That kid struck a chord with me like she wouldn’t know because the importance of DIFFERENCES is one thing I try hard to push for the kids in my library so often. Sure, read the stuff that’s popular. That’s awesome, but read diverse books and see yourself, your peers, and other aspects that you don’t typically see.


This ended up going on way longer than I intended, but, honestly, I cannot speak highly enough over this book at all. I can’t wait until I’m able to order more books for my library next school year so that I’m able to share Starr with the kids in my school. They’ll love knowing that Starr was living in a neighborhood based on one not too far from where they live.

February 28…GO GET IT. You will not be disappointed in the slightest!

-M

Review: Me Before You by Jojo Moyes

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Summary:

The New York Times bestseller, soon to be a major motion picture; US release on June 3, 2016.

They had nothing in common until love gave them everything to lose . . .

Louisa Clark is an ordinary girl living an exceedingly ordinary life—steady boyfriend, close family—who has barely been farther afield than their tiny village. She takes a badly needed job working for ex–Master of the Universe Will Traynor, who is wheelchair bound after an accident. Will has always lived a huge life—big deals, extreme sports, worldwide travel—and now he’s pretty sure he cannot live the way he is.

Will is acerbic, moody, bossy—but Lou refuses to treat him with kid gloves, and soon his happiness means more to her than she expected. When she learns that Will has shocking plans of his own, she sets out to show him that life is still worth living.

A Love Story for this generation, Me Before You brings to life two people who couldn’t have less in common—a heartbreakingly romantic novel that asks, What do you do when making the person you love happy also means breaking your own heart?

My Thoughts:

I’ve wanted to read this book forever! I had friends recommend it well before the  movie news. They each talked about how amazing the story was and how much they cried over the things that take place in the novel.

Maybe I missed something there?

It was a sweet story and I did enjoy it, but I still had some serious issues with it.

My biggest issue is that it is able a disabled person showing an able bodied person how to live life. I’m not sure if it would’ve worked the other way around, but it bothered me that Louisa was content to NOT stand up for herself and have actual goals.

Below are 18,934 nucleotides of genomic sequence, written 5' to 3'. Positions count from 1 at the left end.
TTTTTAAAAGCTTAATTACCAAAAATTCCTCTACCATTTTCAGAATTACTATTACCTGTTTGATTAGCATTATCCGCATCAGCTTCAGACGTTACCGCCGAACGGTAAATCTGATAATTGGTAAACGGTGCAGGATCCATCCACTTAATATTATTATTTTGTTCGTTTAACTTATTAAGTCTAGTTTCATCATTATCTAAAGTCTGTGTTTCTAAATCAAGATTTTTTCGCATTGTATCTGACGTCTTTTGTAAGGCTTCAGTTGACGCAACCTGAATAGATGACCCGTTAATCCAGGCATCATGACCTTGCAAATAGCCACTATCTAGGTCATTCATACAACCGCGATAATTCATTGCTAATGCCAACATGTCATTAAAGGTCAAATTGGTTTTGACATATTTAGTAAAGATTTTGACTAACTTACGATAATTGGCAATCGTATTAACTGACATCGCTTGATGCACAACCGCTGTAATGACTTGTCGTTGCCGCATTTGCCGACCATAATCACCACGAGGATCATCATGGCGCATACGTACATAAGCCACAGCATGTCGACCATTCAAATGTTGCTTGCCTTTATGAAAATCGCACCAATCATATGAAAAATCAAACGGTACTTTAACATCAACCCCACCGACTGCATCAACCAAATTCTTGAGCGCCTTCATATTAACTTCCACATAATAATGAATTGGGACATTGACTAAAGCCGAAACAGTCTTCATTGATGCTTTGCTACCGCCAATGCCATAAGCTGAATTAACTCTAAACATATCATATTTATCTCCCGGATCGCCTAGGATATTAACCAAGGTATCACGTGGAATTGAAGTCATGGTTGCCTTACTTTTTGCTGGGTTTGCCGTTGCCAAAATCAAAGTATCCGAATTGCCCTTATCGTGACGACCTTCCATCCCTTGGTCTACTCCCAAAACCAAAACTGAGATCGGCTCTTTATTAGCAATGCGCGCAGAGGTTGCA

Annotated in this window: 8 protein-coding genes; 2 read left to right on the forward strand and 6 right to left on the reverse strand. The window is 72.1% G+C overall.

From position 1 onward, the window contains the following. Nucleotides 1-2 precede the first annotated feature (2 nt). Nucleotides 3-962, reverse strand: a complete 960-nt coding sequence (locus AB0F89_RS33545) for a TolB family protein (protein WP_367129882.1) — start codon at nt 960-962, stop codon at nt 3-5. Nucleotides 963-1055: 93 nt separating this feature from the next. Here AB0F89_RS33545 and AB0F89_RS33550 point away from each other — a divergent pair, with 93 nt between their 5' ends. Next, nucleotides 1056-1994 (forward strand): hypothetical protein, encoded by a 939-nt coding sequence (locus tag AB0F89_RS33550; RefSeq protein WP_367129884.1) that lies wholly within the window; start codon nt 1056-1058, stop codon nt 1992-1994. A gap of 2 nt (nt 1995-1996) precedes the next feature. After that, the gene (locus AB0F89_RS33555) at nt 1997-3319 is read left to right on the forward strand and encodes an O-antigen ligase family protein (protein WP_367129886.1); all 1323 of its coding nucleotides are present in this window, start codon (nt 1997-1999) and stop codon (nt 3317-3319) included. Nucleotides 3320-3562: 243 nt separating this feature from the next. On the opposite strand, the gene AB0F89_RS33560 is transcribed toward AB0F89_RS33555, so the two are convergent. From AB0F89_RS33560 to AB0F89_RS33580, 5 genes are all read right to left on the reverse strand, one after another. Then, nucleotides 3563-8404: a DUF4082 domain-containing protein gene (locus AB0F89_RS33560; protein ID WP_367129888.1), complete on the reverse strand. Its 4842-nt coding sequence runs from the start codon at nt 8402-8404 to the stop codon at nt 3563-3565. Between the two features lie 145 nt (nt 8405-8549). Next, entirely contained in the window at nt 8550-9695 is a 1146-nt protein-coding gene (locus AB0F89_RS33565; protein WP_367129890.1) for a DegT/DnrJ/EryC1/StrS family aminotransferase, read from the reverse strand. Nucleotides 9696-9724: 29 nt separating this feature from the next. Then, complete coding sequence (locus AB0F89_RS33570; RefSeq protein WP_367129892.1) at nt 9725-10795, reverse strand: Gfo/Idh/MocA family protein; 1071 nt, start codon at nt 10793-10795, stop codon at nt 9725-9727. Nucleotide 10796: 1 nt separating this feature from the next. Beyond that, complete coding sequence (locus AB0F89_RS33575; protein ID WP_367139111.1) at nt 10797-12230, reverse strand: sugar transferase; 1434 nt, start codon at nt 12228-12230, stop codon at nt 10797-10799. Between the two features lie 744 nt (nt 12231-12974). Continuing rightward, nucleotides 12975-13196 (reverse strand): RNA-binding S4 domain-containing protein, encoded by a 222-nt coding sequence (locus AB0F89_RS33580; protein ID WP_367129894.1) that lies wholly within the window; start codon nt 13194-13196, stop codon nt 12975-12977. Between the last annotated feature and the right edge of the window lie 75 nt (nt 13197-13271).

Sure, she eventually started to think of how she could better her life, but she still wasn’t 100% sold on the idea. She would have otherwise been stuck in her simple life with Patrick had it not been for finally branching out some.

Further still, I had a problem with the ending. Not to spoil the entire thing,  but it just didn’t give the message that the disabled can still live their best life and strive to do more. Not in the slightest.

Those feelings aside, I liked the book, but it was still weird just for those two problems. I will still watch the movie when it releases because I’m a masochist for sad romances, but I still just don’t agree with the way that the novel approaches the disabled.

Sure, there are probably people who feel the way Will does about their own lives, but the book just didn’t send the right message in my mind.

Either way, it is still worth a read and is still a beautiful story that is a good, quick read.

-Melanie

Drama with substance! + HELP!

The ever (not to ME…) intriguing “drama” books.

WHY?

I get the appeal. Really, I do.

They’re meant for high interest-low level. I get it.

BUT WHY?

Here’s my main issue….wait!

I am NOT judging students by what they like to read. I promise I’m not. I’m happy they’re reading!

Okay now back to my point…I get that “drama” books, as my students call them, are close to reality for many of today’s teens. I understand. However, I also don’t really want them to think the rough lifestyles and poor choices found in those books are okay. I’m GLAD that they think they can relate to the characters in those books, but…I wish they’d aim higher? Is that terrible?

Here’s my aim…there is realistic fiction (oh, hey…look, y’all…that genre has a NAME!) that is both well-written AND still relatable. Personally, I also don’t want to read realistic or contemporary fiction that doesn’t seem, well….realistic. This is why we NEED diversity, y’all. I want these kids to have characters that they can relate to, but that aren’t miles beneath them in style and content. I love me some contemporary romance, but I need those stories to also have a broader range of characters at time that the average high school teenager can relate to.

Is that too much to ask?

What are some of your favorite contemporaries that I can get students hooked on?

-M